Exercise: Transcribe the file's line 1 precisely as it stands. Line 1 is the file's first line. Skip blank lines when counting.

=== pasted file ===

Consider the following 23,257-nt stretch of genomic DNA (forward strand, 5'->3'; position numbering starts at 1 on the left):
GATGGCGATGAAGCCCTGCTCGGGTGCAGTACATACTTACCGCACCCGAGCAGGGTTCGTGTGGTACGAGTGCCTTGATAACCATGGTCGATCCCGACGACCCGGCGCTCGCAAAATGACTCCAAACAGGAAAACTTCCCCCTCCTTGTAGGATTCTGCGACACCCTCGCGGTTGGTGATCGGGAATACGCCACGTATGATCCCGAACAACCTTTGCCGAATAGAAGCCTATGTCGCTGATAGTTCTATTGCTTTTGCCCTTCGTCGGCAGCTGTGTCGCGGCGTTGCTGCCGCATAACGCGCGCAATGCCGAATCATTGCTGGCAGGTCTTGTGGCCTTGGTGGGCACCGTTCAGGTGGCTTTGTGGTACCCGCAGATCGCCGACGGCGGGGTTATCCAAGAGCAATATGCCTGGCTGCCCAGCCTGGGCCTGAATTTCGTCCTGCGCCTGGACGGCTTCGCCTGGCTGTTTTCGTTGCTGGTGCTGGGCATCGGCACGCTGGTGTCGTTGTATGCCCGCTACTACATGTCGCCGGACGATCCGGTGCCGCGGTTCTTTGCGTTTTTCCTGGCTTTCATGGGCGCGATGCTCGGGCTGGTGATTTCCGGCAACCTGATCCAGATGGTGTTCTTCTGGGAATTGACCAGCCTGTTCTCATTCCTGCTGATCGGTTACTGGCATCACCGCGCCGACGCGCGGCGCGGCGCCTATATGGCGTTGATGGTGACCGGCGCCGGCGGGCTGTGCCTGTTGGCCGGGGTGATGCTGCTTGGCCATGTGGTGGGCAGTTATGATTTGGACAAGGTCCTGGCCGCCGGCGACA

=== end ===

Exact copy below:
Consider the following 23,257-nt stretch of genomic DNA (forward strand, 5'->3'; position numbering starts at 1 on the left):